sell lumber for $0.18/board foot. A board foot is a measure of lumber. The tax rate for the

company is 30 percent. The company has the following two opportunities:

â€¢ Build Factory A with annual fixed costs of $20 million and variable costs of

$0.10/board foot. This factory has an annual capacity of 500 million board feet.

â€¢ Build Factory B with annual fixed costs of $10 million and variable costs of

$0.12/board foot. This factory has an annual capacity of 300 million board feet.

Required:

a. What is the break-even point in board feet for Factory A?

b. If the company wants to generate an after tax profit of $2 million with Factory B, how

many board feet would the company have to process and sell?

c. If demand for lumber is uncertain, which factory is riskier?

d. At what level of board feet would the after-tax profit of the two factories be the same?

2-6: Cost, Volume, Profit Analysis

Leslie Mittelberg is considering the wholesaling of a leather handbag from Kenya. She

must travel to Kenya to check on quality and transportation. The trip will cost $3000. The cost

of the handbag is $10 and shipping to the United States can occur through the postal system for

$2 per handbag or through a freight company which will ship a container that can hold up to a

1000 handbags at a cost of $1000. The freight company will charge $1000 even if less than

1000 handbags are shipped. Leslie will try to sell the handbags to retailers for $20. Assume

there are no other costs and benefits.

Required:

a. What is the break-even point if shipping is through the postal system?

b. How many units must be sold if Leslie uses the freight company and she wants to have a

profit of $1000?

c. At what output level would the two shipping methods yield the same profit?

d. Suppose a large discount store asks to buy an additional 1000 handbags beyond normal

sales. Which shipping method should be used and what is the minimum sales price

Leslie should consider in selling those 1000 handbags?

2-7: Cost, Volume, Profit Analysis

Kalifo Company manufactures a line of electric garden tools that are sold in general

hardware stores. The company’s controller, Sylvia Harlow, has just received the sales forecast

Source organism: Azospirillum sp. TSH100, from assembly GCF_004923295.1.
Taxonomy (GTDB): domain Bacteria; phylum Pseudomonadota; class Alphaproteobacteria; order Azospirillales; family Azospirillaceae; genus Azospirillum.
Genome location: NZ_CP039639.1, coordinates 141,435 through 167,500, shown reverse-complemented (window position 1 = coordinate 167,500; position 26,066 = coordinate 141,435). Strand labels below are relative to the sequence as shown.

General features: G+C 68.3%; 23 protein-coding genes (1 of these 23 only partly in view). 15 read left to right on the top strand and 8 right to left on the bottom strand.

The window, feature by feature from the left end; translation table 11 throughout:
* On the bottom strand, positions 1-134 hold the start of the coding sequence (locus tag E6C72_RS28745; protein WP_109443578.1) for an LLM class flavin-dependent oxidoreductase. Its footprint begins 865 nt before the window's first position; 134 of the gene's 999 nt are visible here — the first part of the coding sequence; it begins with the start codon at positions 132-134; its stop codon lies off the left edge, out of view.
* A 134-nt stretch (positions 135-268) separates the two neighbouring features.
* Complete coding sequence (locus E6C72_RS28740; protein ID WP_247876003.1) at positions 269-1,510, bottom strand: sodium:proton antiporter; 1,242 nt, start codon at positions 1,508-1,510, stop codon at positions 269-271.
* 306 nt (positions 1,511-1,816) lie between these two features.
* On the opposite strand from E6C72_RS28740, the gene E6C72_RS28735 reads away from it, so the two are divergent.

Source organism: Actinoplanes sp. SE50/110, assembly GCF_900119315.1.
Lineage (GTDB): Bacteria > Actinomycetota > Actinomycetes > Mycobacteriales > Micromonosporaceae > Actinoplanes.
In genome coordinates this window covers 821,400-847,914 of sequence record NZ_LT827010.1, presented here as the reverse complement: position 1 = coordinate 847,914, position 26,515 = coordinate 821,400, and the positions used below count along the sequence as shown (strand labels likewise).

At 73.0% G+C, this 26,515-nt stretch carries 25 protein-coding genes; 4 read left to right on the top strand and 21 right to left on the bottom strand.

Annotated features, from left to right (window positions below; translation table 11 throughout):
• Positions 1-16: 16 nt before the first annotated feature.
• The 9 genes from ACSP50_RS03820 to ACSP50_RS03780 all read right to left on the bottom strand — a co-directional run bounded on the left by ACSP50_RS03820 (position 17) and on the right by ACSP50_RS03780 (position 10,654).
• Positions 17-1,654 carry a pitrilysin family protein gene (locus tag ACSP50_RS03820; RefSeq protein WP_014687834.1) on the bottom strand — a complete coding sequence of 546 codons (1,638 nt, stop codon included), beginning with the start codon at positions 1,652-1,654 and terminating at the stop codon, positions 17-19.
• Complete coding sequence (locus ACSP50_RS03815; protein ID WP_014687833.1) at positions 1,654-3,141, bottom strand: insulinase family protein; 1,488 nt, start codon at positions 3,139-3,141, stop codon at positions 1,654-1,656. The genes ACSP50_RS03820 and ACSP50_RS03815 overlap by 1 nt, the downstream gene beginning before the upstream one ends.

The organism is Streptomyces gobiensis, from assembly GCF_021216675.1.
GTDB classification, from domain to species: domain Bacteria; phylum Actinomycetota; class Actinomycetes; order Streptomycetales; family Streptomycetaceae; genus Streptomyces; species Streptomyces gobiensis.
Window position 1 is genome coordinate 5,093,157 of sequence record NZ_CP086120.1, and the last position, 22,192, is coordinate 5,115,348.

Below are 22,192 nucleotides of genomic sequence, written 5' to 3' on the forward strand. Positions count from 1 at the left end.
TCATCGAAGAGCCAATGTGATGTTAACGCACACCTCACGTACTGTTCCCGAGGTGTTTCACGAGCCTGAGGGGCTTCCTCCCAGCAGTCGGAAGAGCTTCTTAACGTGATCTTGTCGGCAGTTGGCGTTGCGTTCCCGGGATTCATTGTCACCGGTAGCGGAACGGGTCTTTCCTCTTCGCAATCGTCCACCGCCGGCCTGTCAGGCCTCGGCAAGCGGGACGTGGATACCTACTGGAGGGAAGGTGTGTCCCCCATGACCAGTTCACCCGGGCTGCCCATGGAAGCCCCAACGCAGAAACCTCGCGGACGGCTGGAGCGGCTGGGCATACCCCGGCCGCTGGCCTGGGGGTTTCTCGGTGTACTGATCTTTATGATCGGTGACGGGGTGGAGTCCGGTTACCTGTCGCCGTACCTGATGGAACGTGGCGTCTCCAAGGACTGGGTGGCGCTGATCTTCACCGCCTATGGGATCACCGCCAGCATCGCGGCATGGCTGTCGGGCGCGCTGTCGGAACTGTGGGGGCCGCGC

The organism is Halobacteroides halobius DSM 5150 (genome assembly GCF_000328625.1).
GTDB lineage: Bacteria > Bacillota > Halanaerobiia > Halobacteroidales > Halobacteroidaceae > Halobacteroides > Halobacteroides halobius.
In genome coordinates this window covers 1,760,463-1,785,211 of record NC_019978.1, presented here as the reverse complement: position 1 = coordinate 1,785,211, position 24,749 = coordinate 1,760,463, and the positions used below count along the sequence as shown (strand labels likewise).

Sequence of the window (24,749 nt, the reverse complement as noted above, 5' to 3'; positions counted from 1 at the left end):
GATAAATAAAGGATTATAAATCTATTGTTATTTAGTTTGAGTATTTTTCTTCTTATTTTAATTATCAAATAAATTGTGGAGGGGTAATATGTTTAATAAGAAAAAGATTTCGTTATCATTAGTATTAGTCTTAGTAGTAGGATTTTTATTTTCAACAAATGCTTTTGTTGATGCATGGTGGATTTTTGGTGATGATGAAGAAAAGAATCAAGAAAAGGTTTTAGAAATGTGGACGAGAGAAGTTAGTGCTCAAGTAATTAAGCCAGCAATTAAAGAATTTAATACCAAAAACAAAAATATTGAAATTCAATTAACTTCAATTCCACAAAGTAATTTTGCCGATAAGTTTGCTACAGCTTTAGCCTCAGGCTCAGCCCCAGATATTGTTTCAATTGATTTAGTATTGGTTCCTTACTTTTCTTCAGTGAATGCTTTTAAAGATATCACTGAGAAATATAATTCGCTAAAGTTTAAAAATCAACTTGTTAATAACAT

for the coming year for Kalifo’s three products: weeders, hedge clippers, and leaf blowers.

Kalifo has experienced considerable variations in sales volumes and variable costs over the past

two years, and Harlow believes the forecast should be carefully evaluated from a cost-volumeprofit viewpoint. The preliminary budget information for 1996 is presented below.

Weeders Hedge Clippers

Leaf

Blowers

Unit sales 50,000 50,000 100,000

Unit selling price $28.00 $36.00 $48.00

Variable manufacturing cost per unit 13.00 12.00 25.00

Variable selling cost per unit 5.00 4.00 6.00

For 1996, Kalifo’s fixed factory overhead is budgeted at $2 million, and the company’s

fixed selling and administrative expenses are forecast to be $600,000. Kalifo has a tax rate of 40

percent.

Required:

a. Determine Kalifo Co.’s budgeted net income for 1996.

b. Assuming that the sales mix remains as budgeted, determine how many units of each

product Kalifo must sell in order to break even in 1996.

c. Determine the total dollar sales Kalifo must sell in 1996 in order to earn an after-tax net

income of $450,000.

d. After preparing the original estimates, Kalifo determines that its variable manufacturing

cost of leaf blowers will increase 20 percent and the variable selling cost of hedge

clippers can be expected to increase $1 per unit. However, Kalifo has decided not to

change the selling price of either product. In addition, Kalifo learns that its leaf blower is

perceived as the best value on the market, and it can expect to sell three times as many

leaf blowers as any other product. Under these circumstances, determine how many units

of each product Kalifo will have to sell to break even in 1996.

e. Explain the limitations of cost-volume-profit analysis that Sylvia Harlow should consider

when evaluating Kalifo’s 1996 budget.

Source: CMA adapted.

2-8: Breakeven and Cost-Volume-Profit with Taxes

DisKing Company is a retailer for video disks. The projected after-tax net income for the

current year is $120,000 based on a sales volume of 200,000 video disks. DisKing has been

selling the disks at $16 each. The variable costs consist of the $10 unit purchase price of the